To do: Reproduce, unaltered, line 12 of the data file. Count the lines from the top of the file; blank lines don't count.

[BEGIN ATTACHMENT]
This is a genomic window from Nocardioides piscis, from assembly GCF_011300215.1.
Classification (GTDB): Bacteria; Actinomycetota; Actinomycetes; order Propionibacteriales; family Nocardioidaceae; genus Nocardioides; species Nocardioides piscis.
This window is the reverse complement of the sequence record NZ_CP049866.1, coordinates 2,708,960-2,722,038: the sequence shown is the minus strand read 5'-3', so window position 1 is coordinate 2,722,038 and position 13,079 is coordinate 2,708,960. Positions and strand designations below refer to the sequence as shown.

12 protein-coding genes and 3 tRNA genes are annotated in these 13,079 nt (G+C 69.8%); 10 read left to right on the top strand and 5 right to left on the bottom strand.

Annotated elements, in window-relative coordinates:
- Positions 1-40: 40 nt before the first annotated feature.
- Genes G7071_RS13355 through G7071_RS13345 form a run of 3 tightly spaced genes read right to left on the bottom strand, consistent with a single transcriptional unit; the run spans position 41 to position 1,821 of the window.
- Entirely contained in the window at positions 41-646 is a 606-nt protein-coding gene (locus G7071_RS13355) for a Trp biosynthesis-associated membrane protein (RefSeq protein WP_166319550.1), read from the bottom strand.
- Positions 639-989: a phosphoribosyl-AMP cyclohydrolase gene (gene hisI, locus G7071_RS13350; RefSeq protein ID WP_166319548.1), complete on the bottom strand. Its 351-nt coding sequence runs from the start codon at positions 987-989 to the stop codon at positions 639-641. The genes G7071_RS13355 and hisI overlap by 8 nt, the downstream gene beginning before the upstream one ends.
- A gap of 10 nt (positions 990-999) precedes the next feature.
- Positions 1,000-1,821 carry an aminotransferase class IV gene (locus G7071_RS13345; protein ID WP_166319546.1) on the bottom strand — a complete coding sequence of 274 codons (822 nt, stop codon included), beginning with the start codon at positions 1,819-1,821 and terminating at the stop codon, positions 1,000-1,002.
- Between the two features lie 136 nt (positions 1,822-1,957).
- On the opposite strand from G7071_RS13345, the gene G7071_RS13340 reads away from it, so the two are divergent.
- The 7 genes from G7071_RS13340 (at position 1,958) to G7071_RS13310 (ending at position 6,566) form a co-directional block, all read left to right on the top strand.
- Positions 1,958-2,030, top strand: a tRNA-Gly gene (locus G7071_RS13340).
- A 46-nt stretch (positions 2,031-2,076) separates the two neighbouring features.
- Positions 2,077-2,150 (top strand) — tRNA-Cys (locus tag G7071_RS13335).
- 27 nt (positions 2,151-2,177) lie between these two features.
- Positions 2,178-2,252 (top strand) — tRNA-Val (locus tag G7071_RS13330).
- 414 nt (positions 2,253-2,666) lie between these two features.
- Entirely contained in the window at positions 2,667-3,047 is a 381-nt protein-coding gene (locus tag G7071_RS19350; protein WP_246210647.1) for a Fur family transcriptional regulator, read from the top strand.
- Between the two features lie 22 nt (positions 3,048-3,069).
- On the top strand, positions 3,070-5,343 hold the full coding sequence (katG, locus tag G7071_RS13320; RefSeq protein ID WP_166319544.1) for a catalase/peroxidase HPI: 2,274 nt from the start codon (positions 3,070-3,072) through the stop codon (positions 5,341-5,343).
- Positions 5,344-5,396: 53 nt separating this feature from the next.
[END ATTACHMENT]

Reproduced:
- Between the two features lie 136 nt (positions 1,822-1,957).